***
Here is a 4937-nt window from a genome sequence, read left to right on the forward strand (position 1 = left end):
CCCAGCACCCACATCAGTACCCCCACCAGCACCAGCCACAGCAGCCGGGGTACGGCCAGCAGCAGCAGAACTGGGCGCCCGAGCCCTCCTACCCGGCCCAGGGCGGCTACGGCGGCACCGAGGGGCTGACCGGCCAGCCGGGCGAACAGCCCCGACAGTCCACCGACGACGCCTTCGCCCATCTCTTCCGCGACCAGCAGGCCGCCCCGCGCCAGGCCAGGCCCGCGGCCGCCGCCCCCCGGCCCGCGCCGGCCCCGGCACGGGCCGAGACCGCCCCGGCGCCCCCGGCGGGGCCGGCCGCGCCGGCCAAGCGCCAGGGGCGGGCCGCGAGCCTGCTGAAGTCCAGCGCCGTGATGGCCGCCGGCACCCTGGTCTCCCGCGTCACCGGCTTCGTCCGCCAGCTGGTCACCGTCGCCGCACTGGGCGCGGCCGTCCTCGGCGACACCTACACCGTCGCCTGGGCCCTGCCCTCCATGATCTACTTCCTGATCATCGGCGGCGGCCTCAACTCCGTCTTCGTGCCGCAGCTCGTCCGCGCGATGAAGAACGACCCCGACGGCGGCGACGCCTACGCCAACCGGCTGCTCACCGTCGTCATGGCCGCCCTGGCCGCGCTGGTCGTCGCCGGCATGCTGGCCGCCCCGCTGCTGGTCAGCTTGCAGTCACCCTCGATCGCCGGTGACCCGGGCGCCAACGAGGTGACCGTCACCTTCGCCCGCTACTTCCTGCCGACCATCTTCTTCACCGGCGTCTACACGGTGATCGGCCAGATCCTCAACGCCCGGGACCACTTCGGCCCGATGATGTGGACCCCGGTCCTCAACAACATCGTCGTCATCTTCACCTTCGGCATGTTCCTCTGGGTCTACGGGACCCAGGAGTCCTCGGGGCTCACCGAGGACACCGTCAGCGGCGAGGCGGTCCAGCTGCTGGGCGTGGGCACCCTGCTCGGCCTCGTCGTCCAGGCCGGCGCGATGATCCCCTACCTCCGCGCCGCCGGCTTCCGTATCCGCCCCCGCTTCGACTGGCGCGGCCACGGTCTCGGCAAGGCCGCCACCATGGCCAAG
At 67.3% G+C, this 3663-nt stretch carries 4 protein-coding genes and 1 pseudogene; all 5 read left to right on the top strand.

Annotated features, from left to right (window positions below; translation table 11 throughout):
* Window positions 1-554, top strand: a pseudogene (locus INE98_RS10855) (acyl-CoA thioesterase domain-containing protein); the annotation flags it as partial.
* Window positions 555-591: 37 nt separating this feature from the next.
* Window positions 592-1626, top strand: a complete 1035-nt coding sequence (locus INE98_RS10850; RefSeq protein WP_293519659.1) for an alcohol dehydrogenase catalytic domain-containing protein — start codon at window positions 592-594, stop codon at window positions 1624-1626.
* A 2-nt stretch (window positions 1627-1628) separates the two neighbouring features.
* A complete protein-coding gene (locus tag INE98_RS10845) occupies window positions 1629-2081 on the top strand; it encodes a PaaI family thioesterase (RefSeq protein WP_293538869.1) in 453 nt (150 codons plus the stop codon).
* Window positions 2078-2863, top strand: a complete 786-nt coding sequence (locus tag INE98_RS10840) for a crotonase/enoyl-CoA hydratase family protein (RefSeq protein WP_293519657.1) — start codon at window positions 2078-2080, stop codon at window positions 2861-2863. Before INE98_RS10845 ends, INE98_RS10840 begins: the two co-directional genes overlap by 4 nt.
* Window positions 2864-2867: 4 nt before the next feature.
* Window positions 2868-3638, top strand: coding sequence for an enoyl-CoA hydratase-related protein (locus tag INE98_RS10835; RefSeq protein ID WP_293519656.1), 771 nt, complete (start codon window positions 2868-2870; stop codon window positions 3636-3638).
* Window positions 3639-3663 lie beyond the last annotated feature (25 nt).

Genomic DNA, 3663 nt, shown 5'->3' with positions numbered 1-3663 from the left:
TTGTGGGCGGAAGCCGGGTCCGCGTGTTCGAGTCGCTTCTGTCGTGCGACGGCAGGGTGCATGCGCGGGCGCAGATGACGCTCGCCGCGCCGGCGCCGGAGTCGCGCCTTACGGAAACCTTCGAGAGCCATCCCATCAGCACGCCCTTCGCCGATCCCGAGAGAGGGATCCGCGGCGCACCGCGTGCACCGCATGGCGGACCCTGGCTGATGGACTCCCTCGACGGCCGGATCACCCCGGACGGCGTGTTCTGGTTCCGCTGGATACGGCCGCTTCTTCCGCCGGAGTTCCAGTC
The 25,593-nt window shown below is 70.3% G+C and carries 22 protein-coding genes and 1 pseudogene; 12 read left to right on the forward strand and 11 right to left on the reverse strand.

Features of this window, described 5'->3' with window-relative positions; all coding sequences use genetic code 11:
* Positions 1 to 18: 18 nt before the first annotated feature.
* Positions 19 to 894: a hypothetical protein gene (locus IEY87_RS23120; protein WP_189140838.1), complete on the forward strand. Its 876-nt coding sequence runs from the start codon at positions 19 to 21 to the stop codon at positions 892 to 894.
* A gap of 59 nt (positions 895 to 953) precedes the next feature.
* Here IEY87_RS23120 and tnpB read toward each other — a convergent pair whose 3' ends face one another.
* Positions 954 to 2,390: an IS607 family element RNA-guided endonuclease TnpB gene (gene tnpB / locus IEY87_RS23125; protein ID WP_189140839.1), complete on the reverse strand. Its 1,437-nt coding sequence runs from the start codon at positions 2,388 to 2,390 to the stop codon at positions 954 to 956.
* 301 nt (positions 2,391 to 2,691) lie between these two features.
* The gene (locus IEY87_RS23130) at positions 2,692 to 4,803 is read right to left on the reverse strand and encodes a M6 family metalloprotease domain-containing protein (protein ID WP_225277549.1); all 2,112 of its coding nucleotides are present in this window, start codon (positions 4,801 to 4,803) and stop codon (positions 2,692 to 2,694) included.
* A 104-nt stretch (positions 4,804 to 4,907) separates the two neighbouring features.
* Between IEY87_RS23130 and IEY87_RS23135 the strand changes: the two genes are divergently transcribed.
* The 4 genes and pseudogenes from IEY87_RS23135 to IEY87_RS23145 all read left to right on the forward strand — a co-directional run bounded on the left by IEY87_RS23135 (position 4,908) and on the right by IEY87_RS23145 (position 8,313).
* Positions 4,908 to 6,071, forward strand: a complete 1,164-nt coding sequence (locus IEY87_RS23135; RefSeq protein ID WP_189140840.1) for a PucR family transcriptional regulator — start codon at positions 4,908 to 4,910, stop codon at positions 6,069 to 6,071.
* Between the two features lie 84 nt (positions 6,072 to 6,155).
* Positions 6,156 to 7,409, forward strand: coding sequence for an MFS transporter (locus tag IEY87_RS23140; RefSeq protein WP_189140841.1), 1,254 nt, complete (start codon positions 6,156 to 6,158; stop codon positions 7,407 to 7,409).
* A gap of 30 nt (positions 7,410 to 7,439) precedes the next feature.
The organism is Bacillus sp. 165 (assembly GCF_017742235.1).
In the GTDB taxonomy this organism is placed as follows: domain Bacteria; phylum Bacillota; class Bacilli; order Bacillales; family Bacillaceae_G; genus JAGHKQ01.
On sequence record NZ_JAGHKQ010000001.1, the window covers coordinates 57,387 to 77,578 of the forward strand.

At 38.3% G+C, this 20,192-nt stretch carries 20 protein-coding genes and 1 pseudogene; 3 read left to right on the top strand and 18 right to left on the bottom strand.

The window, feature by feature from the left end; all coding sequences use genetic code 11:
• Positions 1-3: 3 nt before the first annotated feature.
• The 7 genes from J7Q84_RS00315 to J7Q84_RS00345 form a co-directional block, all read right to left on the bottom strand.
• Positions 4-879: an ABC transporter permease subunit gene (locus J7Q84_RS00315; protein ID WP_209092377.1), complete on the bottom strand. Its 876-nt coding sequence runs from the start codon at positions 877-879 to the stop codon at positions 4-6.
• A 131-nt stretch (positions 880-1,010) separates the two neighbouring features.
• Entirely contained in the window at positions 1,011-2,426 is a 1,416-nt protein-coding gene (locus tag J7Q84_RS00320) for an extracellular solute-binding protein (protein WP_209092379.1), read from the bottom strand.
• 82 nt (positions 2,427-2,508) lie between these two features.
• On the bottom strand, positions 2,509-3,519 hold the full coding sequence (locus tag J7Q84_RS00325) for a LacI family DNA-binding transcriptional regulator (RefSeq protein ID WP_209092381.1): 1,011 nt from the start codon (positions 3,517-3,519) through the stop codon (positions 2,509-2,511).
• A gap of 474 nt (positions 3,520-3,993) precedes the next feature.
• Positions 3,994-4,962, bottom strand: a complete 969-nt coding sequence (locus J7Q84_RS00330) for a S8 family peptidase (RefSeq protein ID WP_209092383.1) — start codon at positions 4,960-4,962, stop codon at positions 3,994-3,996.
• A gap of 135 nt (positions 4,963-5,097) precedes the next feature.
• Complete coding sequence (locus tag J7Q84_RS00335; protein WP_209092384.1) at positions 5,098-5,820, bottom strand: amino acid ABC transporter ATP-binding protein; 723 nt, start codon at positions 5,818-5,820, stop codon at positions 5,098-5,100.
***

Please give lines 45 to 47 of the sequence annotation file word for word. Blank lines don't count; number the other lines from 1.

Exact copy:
• Positions 3,994-4,962, bottom strand: a complete 969-nt coding sequence (locus J7Q84_RS00330) for a S8 family peptidase (RefSeq protein ID WP_209092383.1) — start codon at positions 4,960-4,962, stop codon at positions 3,994-3,996.
• A gap of 135 nt (positions 4,963-5,097) precedes the next feature.
• Complete coding sequence (locus tag J7Q84_RS00335; protein WP_209092384.1) at positions 5,098-5,820, bottom strand: amino acid ABC transporter ATP-binding protein; 723 nt, start codon at positions 5,818-5,820, stop codon at positions 5,098-5,100.